There is a part of all of this rationalizing and discussion of art that seems incredibly false; individuals pursue being artists and make money doing so. The value of art and what an individual artist is paid for a particular piece of work must be acknowledged and considered in terms of expression; there is at least part of the purchase of an art work that is due to the individual that is "expressing" (or, to state it differently, part of the value of an artwork is due to the individual that produced it*).
Understandably, this is theoretical in nature; most artists make very little money off of their work.
Doubt, though, comes from how effective of a measure of value this is.
I've talked about the complexity of the concept of the individual as a sort of doubling, but now I'd also like to add the complexity of individual expression is also a matter of othering--othering within each individual.
Doubling of the individual isn't exactly the only way that the complexity of individuality reveals itself, but it is an easy argument for a richer concept of the individual, and there is something about a binary relationship that seems coherent in terms of individuals and aspects of their individuality. I think it is important to note that the doubling does not refer to an emotion (i.e. the binary relationship is not happy - sad) but rather refers to two "units" of individuality--that the individual, despite its etymological history, is two units.
When there are more than one units of individuality, there stands the chance for othering.
Doubling and othering are not the same thing in most cases, but within a creative individual, I believe that they are not only parallel to one another, but exacerbate one another. If I am at a point of self-doubt in my studio practice I am the one making individual expression and the other, the one that is working against my self expression, the one that is questioning each act in the studio.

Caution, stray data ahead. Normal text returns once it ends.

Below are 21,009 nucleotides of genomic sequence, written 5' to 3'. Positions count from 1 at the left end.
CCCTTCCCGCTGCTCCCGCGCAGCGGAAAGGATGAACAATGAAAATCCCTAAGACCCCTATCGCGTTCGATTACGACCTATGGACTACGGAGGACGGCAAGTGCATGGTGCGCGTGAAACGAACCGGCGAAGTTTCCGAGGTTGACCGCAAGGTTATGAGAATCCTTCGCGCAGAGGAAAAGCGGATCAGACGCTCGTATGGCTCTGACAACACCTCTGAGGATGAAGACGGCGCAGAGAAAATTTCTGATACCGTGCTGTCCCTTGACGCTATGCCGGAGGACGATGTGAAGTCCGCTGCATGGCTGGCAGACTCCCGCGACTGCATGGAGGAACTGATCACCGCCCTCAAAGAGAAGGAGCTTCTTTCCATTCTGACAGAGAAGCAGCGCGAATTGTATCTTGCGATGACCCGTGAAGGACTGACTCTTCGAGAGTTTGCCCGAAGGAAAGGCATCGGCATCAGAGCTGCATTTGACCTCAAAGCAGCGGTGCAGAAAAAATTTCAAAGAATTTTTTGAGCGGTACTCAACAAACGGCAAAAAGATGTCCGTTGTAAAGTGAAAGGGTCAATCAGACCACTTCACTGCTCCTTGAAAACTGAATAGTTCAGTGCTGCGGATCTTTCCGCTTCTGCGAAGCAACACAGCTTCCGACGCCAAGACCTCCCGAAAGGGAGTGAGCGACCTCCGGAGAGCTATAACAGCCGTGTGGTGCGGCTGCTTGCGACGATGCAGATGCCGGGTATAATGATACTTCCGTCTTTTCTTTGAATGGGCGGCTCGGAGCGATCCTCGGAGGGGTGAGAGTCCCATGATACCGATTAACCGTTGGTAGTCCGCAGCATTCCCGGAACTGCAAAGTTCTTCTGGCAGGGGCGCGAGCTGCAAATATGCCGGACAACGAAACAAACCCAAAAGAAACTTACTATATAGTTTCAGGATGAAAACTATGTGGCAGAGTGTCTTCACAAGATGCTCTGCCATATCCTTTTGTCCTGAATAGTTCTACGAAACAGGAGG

You can hear references to this in writing about art and even in popular culture. This morning on All Things Considered there was a story about the Islamic Art Now exhibition at LACMA and UCLA professor Ali Behdad referred to the artists in the exhibition as having "double consciousness", referring to them being both Muslim and secular.
How this most often manifests itself in my own studio practice is the doubling/othering of the artist that paints for the act of making and the artist that thinks about the market and what artists are required to do to have success. Some times these individuals within me are in agreement and work together, but most often it is a negotiation between one (making work because I am alive) and the other (a working class person navigating a world of high priced commodities and affluent people).
The implications of this are quite profound, but also come with the possibility of ending anyone individual's studio practice, but I believe that the dialectics between one and the other are fuel for fire in the studio, or at least have the possibility to be fuel, if the differences within each of us are acknowledged and discussed. Conflict is a strong motivator in terms of making art, and I believe that this is a conflict that can be harnessed.
*Obviously, forgery complicates this idea.